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Issue #1630      March 12, 2014

Lawrence spies face inquiry

BRITAIN: Ministers ordered a public inquiry last week after a damning report levelled allegations of corruption and spying on police investigating the racist murder of Stephen Lawrence. Home Secretary Theresa May said a judge would lead the probe into Mark Ellison QC’s “deeply troubling” findings that the Met had placed an undercover officer in the “Lawrence camp” during its long campaign for justice.

Mr Lawrence’s father Neville said the inquiry was “21 years overdue.”

Stephen Lawrence was stabbed to death by a group of up to six white youths in an unprovoked racist attack at a bus stop in Eltham, south-east London, on April 22 1993.

In January 2012 two men, Gary Dobson and David Norris, were jailed for life for their roles in his murder.

Mr Ellison had been tasked with investigating corruption claims during the initial investigation but his remit was extended after former Special Demonstration Squad officer Peter Francis said he’d been deployed undercover to dig up information that might “smear” the family.

The SDS, a top-secret squad within Special Branch from 1968 to 2006, focused on infiltrating campaign groups and has been at the centre of a series of allegations of wrongdoing and incompetence.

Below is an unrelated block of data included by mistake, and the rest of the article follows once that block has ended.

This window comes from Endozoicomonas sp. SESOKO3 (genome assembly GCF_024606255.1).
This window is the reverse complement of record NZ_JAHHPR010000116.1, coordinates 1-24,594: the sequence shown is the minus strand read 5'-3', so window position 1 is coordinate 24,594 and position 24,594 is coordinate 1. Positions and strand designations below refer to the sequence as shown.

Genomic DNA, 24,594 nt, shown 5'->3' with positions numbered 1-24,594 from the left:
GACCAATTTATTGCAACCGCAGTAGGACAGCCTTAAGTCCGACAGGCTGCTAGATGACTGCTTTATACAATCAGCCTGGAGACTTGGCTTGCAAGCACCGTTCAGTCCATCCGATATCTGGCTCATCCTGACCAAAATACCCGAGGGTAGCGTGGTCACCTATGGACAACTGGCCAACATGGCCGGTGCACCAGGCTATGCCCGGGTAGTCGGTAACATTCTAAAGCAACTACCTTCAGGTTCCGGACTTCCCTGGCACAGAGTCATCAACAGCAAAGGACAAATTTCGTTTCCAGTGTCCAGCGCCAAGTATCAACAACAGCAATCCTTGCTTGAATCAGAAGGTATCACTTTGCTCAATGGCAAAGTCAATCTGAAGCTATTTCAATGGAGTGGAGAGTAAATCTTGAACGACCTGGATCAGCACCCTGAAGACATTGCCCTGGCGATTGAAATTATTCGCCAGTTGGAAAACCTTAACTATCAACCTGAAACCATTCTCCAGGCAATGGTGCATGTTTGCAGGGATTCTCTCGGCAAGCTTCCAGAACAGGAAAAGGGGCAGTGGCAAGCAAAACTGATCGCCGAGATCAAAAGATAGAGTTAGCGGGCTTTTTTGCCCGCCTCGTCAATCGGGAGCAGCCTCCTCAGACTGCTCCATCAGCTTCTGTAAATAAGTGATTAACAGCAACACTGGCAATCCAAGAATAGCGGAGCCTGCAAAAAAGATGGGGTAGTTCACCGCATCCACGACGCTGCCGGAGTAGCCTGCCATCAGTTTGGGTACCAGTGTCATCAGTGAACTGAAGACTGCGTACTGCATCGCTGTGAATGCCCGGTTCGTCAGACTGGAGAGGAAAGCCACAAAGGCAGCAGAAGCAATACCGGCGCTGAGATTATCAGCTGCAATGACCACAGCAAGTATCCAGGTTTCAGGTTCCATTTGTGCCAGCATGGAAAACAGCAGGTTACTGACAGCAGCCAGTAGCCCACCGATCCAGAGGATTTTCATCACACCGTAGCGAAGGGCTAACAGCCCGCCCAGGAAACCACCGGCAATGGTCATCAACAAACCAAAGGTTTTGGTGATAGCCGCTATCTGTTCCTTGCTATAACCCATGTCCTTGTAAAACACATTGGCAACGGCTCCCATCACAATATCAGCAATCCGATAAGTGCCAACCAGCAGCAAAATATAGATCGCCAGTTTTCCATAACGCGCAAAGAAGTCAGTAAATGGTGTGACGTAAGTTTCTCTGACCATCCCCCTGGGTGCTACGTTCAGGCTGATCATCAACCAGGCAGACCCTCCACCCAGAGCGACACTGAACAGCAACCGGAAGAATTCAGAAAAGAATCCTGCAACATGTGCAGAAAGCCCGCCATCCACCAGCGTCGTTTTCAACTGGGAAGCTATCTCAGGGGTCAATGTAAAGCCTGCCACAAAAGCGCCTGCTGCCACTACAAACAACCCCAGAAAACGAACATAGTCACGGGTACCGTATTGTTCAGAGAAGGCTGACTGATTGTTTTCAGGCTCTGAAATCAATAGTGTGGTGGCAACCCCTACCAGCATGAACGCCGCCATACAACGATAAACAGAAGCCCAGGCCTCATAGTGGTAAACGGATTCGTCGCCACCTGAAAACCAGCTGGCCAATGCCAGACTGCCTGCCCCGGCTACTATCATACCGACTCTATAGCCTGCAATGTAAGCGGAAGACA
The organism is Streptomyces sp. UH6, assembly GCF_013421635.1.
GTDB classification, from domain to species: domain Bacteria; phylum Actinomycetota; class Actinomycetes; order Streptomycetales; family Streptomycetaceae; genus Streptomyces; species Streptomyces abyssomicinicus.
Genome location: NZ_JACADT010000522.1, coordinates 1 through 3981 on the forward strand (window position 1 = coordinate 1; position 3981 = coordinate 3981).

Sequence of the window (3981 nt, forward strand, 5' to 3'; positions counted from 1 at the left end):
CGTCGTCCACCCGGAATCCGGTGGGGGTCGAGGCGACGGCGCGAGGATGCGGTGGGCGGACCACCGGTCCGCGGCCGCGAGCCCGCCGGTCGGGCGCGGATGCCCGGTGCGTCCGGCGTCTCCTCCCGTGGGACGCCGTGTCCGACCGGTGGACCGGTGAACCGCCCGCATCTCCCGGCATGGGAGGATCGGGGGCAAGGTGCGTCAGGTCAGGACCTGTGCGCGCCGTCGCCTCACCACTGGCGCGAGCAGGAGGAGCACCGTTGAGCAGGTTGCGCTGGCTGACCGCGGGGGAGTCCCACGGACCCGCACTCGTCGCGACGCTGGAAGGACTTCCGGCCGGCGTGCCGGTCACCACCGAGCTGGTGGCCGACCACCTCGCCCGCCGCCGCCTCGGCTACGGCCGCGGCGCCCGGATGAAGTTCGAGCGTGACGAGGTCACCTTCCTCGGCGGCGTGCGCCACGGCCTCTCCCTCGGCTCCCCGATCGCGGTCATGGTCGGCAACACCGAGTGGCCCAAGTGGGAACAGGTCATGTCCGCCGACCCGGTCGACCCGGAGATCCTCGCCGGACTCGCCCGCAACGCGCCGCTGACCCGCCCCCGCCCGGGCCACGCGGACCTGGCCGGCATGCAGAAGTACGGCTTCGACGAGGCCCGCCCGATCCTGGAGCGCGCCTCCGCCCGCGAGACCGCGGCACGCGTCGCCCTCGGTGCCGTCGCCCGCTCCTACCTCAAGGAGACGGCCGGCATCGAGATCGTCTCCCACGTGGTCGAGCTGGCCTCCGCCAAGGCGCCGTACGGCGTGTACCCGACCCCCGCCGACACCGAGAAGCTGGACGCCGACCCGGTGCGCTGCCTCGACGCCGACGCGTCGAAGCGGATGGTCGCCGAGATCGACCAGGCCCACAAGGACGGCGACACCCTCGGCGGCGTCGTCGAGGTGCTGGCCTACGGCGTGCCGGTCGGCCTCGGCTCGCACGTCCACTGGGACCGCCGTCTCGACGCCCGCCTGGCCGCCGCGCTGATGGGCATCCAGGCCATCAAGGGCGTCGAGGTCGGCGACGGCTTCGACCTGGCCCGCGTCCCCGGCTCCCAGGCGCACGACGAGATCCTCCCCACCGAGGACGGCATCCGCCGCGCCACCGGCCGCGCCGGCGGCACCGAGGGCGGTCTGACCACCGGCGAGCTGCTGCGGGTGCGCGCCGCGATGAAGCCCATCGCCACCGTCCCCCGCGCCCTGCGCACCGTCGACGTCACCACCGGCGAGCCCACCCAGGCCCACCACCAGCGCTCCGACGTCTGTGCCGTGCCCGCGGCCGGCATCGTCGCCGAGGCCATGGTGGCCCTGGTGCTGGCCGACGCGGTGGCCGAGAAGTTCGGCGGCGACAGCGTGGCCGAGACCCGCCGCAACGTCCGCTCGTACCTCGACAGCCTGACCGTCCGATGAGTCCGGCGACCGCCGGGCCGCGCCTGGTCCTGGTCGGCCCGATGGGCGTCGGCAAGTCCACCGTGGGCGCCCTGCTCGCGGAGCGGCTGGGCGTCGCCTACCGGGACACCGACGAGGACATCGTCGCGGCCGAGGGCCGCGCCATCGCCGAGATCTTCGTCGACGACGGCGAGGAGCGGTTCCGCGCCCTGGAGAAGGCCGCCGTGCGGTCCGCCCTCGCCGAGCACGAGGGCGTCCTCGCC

Mr Ellison found that an SDS “spy” was working within the “Lawrence family camp” during the landmark judicial inquiry led by Sir William Macpherson into Stephen’s death that accused the Met of “institutional racism” at the time of the teenager’s death.

The mere presence of an undercover officer was “highly questionable,” said Mr Ellison.

His report said undercover officer N81 had met acting detective inspector Richard Walton, who had been seconded to the Met’s Lawrence review team responsible for making submissions to the Macpherson inquiry.

The meeting was “a completely improper use” of intelligence, said Mr Ellison.

“We find the opening of such a channel of communication at that time to have been wrong-headed and inappropriate.”

The review also found evidence that one of the detectives on the original Stephen Lawrence murder investigation, detective sergeant John Davidson, had acted corruptly both before and after he worked on the investigation.

The McPherson inquiry should have been made aware of the suspicions but was not, he said.

Neville Lawrence said: “Mark Ellison’s report has simply corroborated what I have known for the past 21 years and our long fight for truth and justice continues.”

Stephen’s mother Doreen added: “I’m not shocked. It’s something I suspected all along.”

She was in the Commons public gallery as Ms May told MPs of plans to introduce a new criminal offence of police corruption - rather than misconduct in a public office.

Morning Star

Next article – Hague to consider Israel prosecution

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